Archive for April, 2010

Only In France…

Thursday, April 29th, 2010

After five hours of traveling we capped off our 95 minute sprint through Mt. St. Michel with a cone of crispy Chu-Chis, deep fried twigs of dough that are then doused in a dramatic downpour of sugar. Like a funnel cake, but tough and crunchier.

We were held up by Mean Mickey at the Porte de Vanves flea market. It’s a drastic makeover, but he wears armed & insane surprisingly well.

Flower-buddy spices at the Galleries Lafayette über-market.

I assumed the golden nose on this $1400 McClown lamp was its on switch, but, sadly, the joke was on me.

France is the land of 10,000 carousels. We saw many, rode one, and photographed most of them.

Down in Nice there was a strong Italian influence and so we strolled around the city with gelatto cones twice a day. At our favorite shop, if you ordered two flavors, they didn’t just plop one down on the other, snow-man style, but created radial little blossoms of creamy coolness.

Whenever I’m in a foreign land, I like to hunt down grocery market finds by brands we have back at home of specific products which we do not. I even sacrificed precious room in my suitcase to pack in a big box of Kellogg’s Tresor cereal.

The daffy door leading to the unisex restrooms at Colette.

As you can see, France isn’t all fussy refinement. It can flash a little crass and whole lot of sass.

France on Film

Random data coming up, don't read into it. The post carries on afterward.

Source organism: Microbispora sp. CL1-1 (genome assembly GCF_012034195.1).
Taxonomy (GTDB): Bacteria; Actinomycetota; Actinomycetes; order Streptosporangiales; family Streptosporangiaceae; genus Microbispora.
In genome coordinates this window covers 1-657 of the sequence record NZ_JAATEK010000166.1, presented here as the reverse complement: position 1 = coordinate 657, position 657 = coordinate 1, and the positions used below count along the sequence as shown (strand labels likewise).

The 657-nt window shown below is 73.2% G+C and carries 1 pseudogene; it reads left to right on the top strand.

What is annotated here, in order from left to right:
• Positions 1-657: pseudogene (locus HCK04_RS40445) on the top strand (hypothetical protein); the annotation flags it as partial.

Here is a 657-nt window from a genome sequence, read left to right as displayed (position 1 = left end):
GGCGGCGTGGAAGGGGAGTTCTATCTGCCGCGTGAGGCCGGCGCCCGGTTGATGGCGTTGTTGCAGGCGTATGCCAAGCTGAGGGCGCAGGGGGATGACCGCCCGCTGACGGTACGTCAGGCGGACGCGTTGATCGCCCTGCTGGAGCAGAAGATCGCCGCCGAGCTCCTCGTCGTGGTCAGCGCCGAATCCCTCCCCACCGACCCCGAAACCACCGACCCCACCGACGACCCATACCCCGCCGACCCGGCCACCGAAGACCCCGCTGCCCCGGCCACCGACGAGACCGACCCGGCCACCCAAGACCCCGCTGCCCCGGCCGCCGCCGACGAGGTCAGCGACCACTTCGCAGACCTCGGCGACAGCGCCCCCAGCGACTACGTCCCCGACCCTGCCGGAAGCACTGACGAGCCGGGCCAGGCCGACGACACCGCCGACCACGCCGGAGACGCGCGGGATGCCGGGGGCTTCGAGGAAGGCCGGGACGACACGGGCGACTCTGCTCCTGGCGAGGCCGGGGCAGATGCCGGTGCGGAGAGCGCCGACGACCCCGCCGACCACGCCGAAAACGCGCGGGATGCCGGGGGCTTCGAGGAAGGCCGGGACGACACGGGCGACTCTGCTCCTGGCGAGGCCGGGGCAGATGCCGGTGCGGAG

Wednesday, April 28th, 2010

Looking back at my mad dash around France through the lazy lense of my Lomo LC-A film camera.

Glowing stone figures in the gardens of Versailles. It was so bright and brilliant it nearly burned my eyes:

Stepping up out of the subway system to spot the older (but not oldest) of the three eras of the Metro Stop signs made moving through the city even more movie-like:

A tiny drop of ornate greatness in the giant ocean of ornate awesome-nesss that was Le Train Blue restaurant. (Much more on that later.)

My first glimpse at the delightful Deyrolle taxidermy shop, and the first photo I took in France:

(Me and) my shirt sleeves annoyingly un-cuffed inside a Parisian Palace:

We traveled by train down to the coast into Nice for two days. It wasn’t any warmer there, but the palm trees seduced you and your bare arms into feeling otherwise:

A fizzy fountain back in the capital. Five seconds later, it full on splashed me as I ran away in an un-classy spaz:

The Road Home

Monday, April 26th, 2010

I had suspected that once I visited France I would never want to leave. Nine days into my visit, it seemed as though I truly never would…

My trip began with a frenzied flurry of cathedrals and cafes, croissants and charm. Every day was a rigorously scheduled stampede past Paris’s prettiest or pleasingly grittiest spaces and places.

Striving to slot in not only the iconic museums and monuments of history but the long and lovely list of Treasury reader recommendations of shops and stylish sites as well, there were few moments in my first days in France that felt fully experienced. Fully felt.